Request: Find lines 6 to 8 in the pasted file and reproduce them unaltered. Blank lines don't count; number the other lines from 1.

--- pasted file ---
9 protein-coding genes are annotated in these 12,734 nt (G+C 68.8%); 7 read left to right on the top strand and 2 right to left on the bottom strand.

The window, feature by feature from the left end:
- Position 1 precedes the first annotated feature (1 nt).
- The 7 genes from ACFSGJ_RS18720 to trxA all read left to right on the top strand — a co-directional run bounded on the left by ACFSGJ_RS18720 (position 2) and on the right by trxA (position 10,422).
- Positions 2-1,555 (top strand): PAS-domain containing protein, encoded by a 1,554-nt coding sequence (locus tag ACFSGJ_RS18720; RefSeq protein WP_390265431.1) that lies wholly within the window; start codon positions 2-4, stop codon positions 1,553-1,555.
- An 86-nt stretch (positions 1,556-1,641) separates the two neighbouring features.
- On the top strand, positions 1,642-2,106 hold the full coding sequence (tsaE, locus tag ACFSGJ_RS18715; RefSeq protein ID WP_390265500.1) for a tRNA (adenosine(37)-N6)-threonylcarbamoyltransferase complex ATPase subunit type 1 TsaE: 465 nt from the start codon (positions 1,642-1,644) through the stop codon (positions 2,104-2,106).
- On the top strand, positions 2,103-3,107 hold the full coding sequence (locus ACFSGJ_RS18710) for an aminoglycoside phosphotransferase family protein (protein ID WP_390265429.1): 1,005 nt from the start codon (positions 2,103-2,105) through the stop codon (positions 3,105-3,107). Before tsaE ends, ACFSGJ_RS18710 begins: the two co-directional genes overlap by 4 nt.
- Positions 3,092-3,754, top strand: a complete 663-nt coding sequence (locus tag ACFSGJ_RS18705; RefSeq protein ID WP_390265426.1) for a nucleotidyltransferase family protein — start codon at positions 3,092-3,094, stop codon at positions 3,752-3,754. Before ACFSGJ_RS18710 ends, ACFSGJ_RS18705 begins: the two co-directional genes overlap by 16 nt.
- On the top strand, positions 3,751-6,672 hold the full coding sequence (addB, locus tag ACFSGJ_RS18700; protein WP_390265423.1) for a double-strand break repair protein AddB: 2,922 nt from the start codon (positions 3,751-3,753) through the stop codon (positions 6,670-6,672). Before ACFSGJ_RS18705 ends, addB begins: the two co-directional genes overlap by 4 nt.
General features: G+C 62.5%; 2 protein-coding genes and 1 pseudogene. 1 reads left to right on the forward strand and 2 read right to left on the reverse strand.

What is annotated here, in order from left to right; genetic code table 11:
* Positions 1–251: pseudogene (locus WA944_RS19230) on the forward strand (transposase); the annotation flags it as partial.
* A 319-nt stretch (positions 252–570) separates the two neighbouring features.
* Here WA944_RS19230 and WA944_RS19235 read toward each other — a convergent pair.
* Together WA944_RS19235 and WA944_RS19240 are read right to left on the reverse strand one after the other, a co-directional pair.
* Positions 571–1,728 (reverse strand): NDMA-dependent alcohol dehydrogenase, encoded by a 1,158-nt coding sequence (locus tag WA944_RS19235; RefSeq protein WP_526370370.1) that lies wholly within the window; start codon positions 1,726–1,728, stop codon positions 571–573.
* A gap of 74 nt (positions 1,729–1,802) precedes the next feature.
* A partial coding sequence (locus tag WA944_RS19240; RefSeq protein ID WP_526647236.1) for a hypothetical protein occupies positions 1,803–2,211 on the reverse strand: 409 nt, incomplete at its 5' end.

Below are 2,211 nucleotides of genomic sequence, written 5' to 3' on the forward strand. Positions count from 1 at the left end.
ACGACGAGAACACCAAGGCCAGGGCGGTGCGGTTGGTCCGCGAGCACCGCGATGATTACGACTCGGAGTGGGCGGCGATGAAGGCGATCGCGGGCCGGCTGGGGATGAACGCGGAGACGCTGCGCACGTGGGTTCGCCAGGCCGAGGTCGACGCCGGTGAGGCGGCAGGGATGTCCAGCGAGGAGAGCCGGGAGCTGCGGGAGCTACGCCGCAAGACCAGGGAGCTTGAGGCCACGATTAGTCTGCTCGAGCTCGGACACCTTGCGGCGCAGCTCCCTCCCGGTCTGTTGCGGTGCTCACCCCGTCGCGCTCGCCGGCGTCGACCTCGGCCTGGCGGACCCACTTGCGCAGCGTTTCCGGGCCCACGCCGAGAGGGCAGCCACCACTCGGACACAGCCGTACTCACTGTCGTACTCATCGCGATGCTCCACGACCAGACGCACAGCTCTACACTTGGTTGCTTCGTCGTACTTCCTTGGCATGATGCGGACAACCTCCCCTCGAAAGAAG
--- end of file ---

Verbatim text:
- An 86-nt stretch (positions 1,556-1,641) separates the two neighbouring features.
- On the top strand, positions 1,642-2,106 hold the full coding sequence (tsaE, locus tag ACFSGJ_RS18715; RefSeq protein ID WP_390265500.1) for a tRNA (adenosine(37)-N6)-threonylcarbamoyltransferase complex ATPase subunit type 1 TsaE: 465 nt from the start codon (positions 1,642-1,644) through the stop codon (positions 2,104-2,106).
- On the top strand, positions 2,103-3,107 hold the full coding sequence (locus ACFSGJ_RS18710) for an aminoglycoside phosphotransferase family protein (protein ID WP_390265429.1): 1,005 nt from the start codon (positions 2,103-2,105) through the stop codon (positions 3,105-3,107). Before tsaE ends, ACFSGJ_RS18710 begins: the two co-directional genes overlap by 4 nt.